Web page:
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CDC Funded Project Targets Cancer Rates in Immigrant Women
Researchers at The University of Texas School of Public Health El Paso Regional Campus and the UT School of Public Health in Houston are expanding the AMIGAS project, an interventional effort created in 2004 to lower the risks of cervical cancer among Mexican women in U.S. border populations. The expansion is supported by a $1 million, 2-year, grant from the Centers for Disease Control and Prevention.
According to the National Cancer Institute, although cervical cancer incidence and mortality rates have declined by 50 percent in the United States over the past three decades, the disease remains a serious health threat for Hispanic women.
Theresa Byrd, DrPH, RN, associate professor at the UT School of Public Health El Paso Regional Campus and lead investigator, began the AMIGAS project more than three years ago.
Recently revised and expanded by the CDC, the project is a collaboration among a community health advisory group, promotoras (lay health educators recruited from the local community) and researchers from The University of Texas Health Science Center at Houston.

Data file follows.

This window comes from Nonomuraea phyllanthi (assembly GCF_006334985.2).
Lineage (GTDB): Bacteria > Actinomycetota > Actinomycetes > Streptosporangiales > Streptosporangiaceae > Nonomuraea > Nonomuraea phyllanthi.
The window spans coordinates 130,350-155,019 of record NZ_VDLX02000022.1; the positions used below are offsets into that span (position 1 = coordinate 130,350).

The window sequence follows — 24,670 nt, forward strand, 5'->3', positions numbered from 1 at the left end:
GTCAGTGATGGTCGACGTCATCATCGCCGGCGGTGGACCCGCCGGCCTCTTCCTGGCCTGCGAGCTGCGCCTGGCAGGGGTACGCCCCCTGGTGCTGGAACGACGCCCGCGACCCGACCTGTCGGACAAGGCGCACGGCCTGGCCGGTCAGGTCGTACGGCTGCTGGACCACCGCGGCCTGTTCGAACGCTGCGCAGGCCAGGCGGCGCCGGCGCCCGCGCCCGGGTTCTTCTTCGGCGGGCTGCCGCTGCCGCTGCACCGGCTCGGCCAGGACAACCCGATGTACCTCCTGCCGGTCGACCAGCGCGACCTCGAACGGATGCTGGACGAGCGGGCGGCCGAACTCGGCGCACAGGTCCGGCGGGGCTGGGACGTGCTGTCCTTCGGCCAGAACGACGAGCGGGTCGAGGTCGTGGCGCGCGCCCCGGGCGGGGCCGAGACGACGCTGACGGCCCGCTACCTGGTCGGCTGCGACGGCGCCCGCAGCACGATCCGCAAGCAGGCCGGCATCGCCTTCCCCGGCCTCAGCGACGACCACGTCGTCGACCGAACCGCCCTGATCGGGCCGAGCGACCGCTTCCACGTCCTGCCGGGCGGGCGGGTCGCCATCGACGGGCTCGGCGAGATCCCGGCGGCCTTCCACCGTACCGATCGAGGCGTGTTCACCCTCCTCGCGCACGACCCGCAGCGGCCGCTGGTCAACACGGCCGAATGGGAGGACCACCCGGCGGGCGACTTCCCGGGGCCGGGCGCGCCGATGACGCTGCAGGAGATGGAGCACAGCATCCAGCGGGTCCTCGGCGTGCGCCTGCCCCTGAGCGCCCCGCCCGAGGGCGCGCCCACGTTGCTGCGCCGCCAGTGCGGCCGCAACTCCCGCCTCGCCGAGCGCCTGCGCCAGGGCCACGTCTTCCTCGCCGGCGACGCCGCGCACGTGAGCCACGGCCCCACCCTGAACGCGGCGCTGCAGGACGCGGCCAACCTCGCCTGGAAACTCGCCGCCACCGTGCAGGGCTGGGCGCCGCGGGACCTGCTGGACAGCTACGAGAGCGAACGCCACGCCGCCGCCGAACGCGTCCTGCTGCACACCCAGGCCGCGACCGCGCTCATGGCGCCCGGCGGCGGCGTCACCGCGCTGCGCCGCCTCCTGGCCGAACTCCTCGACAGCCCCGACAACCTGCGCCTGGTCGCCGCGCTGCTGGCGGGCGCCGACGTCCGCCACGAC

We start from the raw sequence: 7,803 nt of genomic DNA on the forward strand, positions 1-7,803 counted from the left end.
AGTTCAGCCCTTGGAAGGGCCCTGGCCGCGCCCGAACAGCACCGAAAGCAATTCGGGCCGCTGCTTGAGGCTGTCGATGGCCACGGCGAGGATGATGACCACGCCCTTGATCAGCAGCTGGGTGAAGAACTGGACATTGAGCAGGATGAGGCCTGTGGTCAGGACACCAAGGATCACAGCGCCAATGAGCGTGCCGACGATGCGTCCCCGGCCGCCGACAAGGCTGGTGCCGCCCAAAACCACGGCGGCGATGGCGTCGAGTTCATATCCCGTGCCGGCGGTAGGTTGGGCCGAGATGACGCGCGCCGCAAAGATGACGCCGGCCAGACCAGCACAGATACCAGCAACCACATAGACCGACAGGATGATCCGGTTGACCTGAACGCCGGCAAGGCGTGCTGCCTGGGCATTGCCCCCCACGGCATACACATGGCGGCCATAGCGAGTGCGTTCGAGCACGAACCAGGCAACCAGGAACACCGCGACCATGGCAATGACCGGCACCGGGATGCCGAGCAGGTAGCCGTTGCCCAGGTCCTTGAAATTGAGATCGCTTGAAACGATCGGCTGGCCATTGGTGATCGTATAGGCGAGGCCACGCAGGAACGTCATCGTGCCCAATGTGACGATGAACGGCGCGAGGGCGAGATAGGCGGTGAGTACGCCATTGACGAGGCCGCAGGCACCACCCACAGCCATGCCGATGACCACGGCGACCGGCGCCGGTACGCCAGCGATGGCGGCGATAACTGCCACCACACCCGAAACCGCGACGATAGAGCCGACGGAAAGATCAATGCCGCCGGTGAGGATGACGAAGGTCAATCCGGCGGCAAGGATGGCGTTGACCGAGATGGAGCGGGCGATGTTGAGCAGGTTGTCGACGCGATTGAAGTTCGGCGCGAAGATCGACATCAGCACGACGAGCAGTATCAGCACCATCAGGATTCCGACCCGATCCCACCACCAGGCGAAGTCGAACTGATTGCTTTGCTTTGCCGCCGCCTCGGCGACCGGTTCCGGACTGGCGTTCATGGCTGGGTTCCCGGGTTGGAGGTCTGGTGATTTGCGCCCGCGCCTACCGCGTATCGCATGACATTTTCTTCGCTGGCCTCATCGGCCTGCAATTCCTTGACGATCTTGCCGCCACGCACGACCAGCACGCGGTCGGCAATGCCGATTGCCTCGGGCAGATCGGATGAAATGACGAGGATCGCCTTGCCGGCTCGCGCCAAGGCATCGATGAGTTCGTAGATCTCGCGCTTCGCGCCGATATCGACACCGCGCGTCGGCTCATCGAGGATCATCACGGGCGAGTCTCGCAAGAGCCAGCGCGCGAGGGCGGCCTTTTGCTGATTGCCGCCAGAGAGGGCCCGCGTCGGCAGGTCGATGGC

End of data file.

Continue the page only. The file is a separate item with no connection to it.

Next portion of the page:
Designed to create awareness of cervical cancer among immigrant Mexican women in the United States, the AMIGAS program includes a video, information on a flip chart, a training guide for the promotoras and a listing of local screening services.
The participating women will be from El Paso, Houston and Yakima Valley, Wash. The selected cities encompass three types of regions, a Mexican-U.S. border community, an urban community and a rural community.
If AMIGAS is shown to be effective in increasing rates of cervical cancer screening, the researchers will work toward full adoption, implementation and maintenance of the interventional program.
By Natalie Wong Camarata, Institutional Advancement
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